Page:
Events of the past two years -- headlined by the Asian financial crisis, supported by falling oil demand and punctuated by OPEC's production cutbacks to buoy per barrel pricing -- have conspired to throw and keep the tanker market into a historical abyss. In an industry renowned for its ups and downs, this was a "down" for the record books.
Consequences of poor rates for the transport of oil products have and will be debated for years, but relying on the cliché, "if it doesn't kill you, it will only make you stronger," it would appear that the companies left standing - those not acquired, merged or simply shut down - should be poised to capitalize on favorable market conditions to come. None, though, is so well suited to prosper as Teekay Shipping.
Building the fortress
A quick glance at Teekay's recently released annual report does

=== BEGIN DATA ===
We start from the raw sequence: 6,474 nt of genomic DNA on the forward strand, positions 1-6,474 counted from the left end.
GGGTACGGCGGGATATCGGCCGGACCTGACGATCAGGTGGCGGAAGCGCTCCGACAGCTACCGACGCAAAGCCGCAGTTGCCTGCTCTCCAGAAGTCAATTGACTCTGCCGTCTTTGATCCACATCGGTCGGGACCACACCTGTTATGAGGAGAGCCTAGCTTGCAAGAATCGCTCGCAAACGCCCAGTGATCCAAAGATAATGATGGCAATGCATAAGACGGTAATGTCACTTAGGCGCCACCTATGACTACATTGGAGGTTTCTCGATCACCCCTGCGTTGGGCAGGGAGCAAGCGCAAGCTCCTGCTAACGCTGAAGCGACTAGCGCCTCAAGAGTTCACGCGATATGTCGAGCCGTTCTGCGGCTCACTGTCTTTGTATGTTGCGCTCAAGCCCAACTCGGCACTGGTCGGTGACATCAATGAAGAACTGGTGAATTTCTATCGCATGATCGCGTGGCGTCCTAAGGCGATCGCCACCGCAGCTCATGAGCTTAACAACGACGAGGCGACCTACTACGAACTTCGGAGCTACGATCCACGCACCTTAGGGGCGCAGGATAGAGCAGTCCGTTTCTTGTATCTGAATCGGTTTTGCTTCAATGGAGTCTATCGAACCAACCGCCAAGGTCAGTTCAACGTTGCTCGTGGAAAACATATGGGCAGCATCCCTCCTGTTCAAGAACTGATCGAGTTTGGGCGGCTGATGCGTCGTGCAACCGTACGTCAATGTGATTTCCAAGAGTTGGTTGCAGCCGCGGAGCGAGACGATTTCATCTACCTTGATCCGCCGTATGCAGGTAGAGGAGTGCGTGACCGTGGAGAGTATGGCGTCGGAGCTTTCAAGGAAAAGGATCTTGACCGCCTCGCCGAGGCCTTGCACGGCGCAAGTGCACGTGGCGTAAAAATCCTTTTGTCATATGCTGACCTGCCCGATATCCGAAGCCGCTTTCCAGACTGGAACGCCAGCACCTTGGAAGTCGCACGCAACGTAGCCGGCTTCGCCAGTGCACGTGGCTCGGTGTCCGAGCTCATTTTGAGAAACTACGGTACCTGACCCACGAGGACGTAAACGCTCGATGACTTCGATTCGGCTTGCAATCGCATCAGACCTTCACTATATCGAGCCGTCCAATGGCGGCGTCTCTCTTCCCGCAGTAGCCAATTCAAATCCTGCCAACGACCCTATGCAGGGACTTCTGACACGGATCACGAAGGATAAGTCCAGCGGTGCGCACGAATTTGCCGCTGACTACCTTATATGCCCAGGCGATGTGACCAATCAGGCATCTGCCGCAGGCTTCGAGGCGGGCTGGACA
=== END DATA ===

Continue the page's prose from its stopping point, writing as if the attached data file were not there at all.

not immediately give the reader the impression of a company moving forward. Net income, for example, plummeted from $70.5 million in 1998 to $45.4 million in 1999, and the company's operating cash flow per ship day declined from $12,682 to $11,171 in that same period. But alas, numbers alone cannot depict the full scope of Teekay's strengths, as the company has initiated and completed an impressive array of projects -- both inside the company and out -- which are designed to ensure the profitability of the company, in good markets and bad, for decades to come.
Teekay was created in 1973, and currently owns and operates the world's largest fleet of medium-sized (Aframax) oil tankers. Employing more than 2,700 people worldwide, Teekay is well regarded within the industry as a "quality" owner, with a reputation for safety and excellence in transporting crude oil and petroleum products.
The previous year -- barring all other good developments -- was significant for the company in terms of building a long-term powerhouse with its acquisition of Bona Shipholding, a move that significantly expanded the company's operation in the Atlantic Basin. The transaction -- which the company believes was carried out in the low part of the cycle -- created a company that is three times larger than its nearest competitor, and gave Teekay 11 percent of the global Aframax market fleet.